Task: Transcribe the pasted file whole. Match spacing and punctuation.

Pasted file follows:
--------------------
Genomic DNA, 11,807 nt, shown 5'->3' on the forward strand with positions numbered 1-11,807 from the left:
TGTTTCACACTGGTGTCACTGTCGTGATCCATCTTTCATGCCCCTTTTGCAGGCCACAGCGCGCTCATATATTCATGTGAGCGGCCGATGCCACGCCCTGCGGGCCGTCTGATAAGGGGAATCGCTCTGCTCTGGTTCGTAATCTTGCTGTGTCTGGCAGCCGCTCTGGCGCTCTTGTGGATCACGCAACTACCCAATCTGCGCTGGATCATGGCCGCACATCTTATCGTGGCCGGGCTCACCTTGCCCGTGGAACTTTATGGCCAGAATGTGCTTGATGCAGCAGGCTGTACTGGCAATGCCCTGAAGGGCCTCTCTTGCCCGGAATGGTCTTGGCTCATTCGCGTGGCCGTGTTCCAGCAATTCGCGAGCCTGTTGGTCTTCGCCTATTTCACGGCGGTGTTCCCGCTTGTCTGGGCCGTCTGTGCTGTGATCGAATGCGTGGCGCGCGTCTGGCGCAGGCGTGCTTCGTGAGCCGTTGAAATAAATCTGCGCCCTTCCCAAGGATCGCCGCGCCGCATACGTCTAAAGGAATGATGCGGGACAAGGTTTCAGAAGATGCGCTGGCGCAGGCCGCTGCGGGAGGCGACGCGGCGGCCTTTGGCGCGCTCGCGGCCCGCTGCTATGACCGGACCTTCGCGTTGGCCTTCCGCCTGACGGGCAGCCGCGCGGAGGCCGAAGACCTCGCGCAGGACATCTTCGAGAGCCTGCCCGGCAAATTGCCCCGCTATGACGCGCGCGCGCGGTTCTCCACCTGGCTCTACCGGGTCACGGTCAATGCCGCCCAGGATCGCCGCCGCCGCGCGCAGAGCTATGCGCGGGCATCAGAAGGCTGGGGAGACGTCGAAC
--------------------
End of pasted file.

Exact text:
Genomic DNA, 11,807 nt, shown 5'->3' on the forward strand with positions numbered 1-11,807 from the left:
TGTTTCACACTGGTGTCACTGTCGTGATCCATCTTTCATGCCCCTTTTGCAGGCCACAGCGCGCTCATATATTCATGTGAGCGGCCGATGCCACGCCCTGCGGGCCGTCTGATAAGGGGAATCGCTCTGCTCTGGTTCGTAATCTTGCTGTGTCTGGCAGCCGCTCTGGCGCTCTTGTGGATCACGCAACTACCCAATCTGCGCTGGATCATGGCCGCACATCTTATCGTGGCCGGGCTCACCTTGCCCGTGGAACTTTATGGCCAGAATGTGCTTGATGCAGCAGGCTGTACTGGCAATGCCCTGAAGGGCCTCTCTTGCCCGGAATGGTCTTGGCTCATTCGCGTGGCCGTGTTCCAGCAATTCGCGAGCCTGTTGGTCTTCGCCTATTTCACGGCGGTGTTCCCGCTTGTCTGGGCCGTCTGTGCTGTGATCGAATGCGTGGCGCGCGTCTGGCGCAGGCGTGCTTCGTGAGCCGTTGAAATAAATCTGCGCCCTTCCCAAGGATCGCCGCGCCGCATACGTCTAAAGGAATGATGCGGGACAAGGTTTCAGAAGATGCGCTGGCGCAGGCCGCTGCGGGAGGCGACGCGGCGGCCTTTGGCGCGCTCGCGGCCCGCTGCTATGACCGGACCTTCGCGTTGGCCTTCCGCCTGACGGGCAGCCGCGCGGAGGCCGAAGACCTCGCGCAGGACATCTTCGAGAGCCTGCCCGGCAAATTGCCCCGCTATGACGCGCGCGCGCGGTTCTCCACCTGGCTCTACCGGGTCACGGTCAATGCCGCCCAGGATCGCCGCCGCCGCGCGCAGAGCTATGCGCGGGCATCAGAAGGCTGGGGAGACGTCGAAC